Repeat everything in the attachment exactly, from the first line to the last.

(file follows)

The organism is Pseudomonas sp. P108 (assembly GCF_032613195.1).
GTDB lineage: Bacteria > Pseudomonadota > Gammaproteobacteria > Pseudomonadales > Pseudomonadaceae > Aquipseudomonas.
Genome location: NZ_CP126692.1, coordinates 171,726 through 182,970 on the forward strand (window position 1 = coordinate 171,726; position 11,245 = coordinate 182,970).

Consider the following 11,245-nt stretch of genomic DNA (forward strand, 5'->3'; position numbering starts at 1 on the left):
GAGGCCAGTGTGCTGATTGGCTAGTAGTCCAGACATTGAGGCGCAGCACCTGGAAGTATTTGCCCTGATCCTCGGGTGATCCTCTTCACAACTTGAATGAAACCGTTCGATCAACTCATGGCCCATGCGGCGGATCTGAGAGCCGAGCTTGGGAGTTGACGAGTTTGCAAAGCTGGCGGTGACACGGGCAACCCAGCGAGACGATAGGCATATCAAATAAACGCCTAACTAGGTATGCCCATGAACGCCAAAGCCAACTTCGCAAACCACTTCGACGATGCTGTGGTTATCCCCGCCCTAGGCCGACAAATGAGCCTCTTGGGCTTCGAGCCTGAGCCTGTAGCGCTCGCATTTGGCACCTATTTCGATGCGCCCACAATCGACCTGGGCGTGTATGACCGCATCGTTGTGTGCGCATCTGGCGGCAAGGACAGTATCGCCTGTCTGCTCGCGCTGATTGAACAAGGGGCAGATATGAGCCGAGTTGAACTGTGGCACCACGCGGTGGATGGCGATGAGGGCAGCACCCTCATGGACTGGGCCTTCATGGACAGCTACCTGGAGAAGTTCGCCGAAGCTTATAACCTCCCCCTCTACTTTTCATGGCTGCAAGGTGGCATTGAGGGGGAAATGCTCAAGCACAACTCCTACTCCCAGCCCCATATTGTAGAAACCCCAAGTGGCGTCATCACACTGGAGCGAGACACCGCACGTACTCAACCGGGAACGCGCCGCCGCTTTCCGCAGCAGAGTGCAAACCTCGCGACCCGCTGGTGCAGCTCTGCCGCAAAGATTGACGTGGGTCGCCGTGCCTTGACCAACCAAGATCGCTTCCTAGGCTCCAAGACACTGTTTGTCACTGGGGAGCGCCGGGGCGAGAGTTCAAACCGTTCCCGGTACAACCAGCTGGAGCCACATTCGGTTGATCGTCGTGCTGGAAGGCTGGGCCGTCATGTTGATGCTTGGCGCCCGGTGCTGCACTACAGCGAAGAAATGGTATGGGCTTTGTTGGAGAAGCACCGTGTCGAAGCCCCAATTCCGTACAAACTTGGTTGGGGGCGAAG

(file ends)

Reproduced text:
The organism is Pseudomonas sp. P108 (assembly GCF_032613195.1).
GTDB lineage: Bacteria > Pseudomonadota > Gammaproteobacteria > Pseudomonadales > Pseudomonadaceae > Aquipseudomonas.
Genome location: NZ_CP126692.1, coordinates 171,726 through 182,970 on the forward strand (window position 1 = coordinate 171,726; position 11,245 = coordinate 182,970).

Consider the following 11,245-nt stretch of genomic DNA (forward strand, 5'->3'; position numbering starts at 1 on the left):
GAGGCCAGTGTGCTGATTGGCTAGTAGTCCAGACATTGAGGCGCAGCACCTGGAAGTATTTGCCCTGATCCTCGGGTGATCCTCTTCACAACTTGAATGAAACCGTTCGATCAACTCATGGCCCATGCGGCGGATCTGAGAGCCGAGCTTGGGAGTTGACGAGTTTGCAAAGCTGGCGGTGACACGGGCAACCCAGCGAGACGATAGGCATATCAAATAAACGCCTAACTAGGTATGCCCATGAACGCCAAAGCCAACTTCGCAAACCACTTCGACGATGCTGTGGTTATCCCCGCCCTAGGCCGACAAATGAGCCTCTTGGGCTTCGAGCCTGAGCCTGTAGCGCTCGCATTTGGCACCTATTTCGATGCGCCCACAATCGACCTGGGCGTGTATGACCGCATCGTTGTGTGCGCATCTGGCGGCAAGGACAGTATCGCCTGTCTGCTCGCGCTGATTGAACAAGGGGCAGATATGAGCCGAGTTGAACTGTGGCACCACGCGGTGGATGGCGATGAGGGCAGCACCCTCATGGACTGGGCCTTCATGGACAGCTACCTGGAGAAGTTCGCCGAAGCTTATAACCTCCCCCTCTACTTTTCATGGCTGCAAGGTGGCATTGAGGGGGAAATGCTCAAGCACAACTCCTACTCCCAGCCCCATATTGTAGAAACCCCAAGTGGCGTCATCACACTGGAGCGAGACACCGCACGTACTCAACCGGGAACGCGCCGCCGCTTTCCGCAGCAGAGTGCAAACCTCGCGACCCGCTGGTGCAGCTCTGCCGCAAAGATTGACGTGGGTCGCCGTGCCTTGACCAACCAAGATCGCTTCCTAGGCTCCAAGACACTGTTTGTCACTGGGGAGCGCCGGGGCGAGAGTTCAAACCGTTCCCGGTACAACCAGCTGGAGCCACATTCGGTTGATCGTCGTGCTGGAAGGCTGGGCCGTCATGTTGATGCTTGGCGCCCGGTGCTGCACTACAGCGAAGAAATGGTATGGGCTTTGTTGGAGAAGCACCGTGTCGAAGCCCCAATTCCGTACAAACTTGGTTGGGGGCGAAG